Elena Kagan To Be Nominated To Supreme Court—History Of Court More Interesting Than Tedious Confirmation Process
President Obama has named Solicitor General Elena Kagan to be his Supreme Court nominee to replace retiring Justice John Paul Stevens.
Here is a CNN profile of Ms. Kagan. The CNN story is text rather than a video.
Is Ms. Kagan a liberal? Her record suggests she might be a liberal on some social issues. Ms. Kagan is opposed to the ”Don’t Ask Don’t Tell” policy that discriminates against gay folks who want to join the military.
Is she a liberal on economic issues that might come before the court? Nobody knows. And since you can hardly get even a Democrat anymore to take aggressively liberal stands on economic questions, I bet we won’t hear much from Ms. Kagan on questions of the regulation of business and the rights of workers.
Some of my friends on the left have expressed concerned that Ms. Kagan is not so liberal.
In any case, Supreme Court confirmation battles are tedium defined.
Ms. Kagan will go around and meet Senators at their offices. There will be some hearings. Ms. Kagan will give evasive replies to stupid questions. There will be a long-winded debate on the floor of the Senate.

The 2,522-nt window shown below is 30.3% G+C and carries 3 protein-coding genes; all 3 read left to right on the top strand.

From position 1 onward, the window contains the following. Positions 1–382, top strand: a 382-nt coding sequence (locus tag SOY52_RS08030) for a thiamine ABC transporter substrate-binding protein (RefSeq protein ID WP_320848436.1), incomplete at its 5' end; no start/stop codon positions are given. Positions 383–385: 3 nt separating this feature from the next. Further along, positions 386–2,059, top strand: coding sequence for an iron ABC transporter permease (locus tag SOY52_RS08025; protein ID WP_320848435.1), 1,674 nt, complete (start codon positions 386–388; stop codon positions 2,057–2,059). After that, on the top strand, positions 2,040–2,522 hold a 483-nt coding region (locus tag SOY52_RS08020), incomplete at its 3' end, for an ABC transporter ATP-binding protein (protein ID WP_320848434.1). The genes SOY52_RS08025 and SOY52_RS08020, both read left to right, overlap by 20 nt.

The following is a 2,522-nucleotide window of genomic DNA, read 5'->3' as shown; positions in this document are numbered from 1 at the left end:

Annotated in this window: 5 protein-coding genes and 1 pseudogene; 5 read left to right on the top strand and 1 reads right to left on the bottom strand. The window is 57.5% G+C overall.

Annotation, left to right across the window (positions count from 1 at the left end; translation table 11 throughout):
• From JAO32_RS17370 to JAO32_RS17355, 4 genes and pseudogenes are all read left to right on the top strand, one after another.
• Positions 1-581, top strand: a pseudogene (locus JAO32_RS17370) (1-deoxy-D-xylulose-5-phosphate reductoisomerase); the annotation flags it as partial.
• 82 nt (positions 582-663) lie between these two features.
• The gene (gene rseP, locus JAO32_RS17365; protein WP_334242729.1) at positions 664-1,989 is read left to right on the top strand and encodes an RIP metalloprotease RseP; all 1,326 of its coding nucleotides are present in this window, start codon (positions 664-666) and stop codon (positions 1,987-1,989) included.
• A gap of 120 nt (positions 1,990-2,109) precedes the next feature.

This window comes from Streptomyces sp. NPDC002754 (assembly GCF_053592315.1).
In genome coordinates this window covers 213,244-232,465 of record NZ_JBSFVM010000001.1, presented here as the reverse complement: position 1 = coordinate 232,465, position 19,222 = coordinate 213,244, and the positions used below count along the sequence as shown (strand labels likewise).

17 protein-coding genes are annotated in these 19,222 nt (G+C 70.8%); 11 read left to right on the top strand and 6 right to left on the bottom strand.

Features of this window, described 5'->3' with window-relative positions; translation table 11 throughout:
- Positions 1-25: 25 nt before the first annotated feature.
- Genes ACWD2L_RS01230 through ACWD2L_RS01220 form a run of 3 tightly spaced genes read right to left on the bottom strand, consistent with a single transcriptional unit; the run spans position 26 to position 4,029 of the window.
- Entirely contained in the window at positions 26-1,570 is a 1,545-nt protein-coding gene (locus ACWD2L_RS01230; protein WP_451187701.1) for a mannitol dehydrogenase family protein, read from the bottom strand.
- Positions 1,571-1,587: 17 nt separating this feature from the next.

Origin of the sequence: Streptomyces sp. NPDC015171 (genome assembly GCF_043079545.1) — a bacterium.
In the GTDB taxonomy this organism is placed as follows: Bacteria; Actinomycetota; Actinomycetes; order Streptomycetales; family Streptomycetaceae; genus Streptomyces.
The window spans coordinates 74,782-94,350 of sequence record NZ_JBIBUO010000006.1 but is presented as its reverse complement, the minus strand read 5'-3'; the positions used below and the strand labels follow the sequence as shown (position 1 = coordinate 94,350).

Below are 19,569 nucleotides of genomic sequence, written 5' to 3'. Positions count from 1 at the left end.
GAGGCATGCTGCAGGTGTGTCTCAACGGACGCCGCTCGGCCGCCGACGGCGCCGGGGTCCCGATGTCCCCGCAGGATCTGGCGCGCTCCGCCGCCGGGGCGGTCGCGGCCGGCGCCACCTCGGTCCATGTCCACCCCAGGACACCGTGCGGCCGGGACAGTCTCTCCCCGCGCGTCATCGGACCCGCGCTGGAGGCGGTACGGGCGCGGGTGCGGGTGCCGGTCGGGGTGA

On the other hand, the history of the Supreme Court is interesting and will teach you something. Below are some links to learn about the history of the Supreme Court and the people who have served on the Court.
Instead of wasting your time with hearings that are likely to make you sleepy, read and learn about the living history of our nation.
All people are capable of understanding interesting and complex things. People just have to decide if they will take the time and make the effort to learn these things.
Here are the links:
The Oxford Companion To The Supreme Court is a useful reference. This book has brief but useful biographies of each Justice who has served on the court, and has accounts of many cases that have been decided over the years.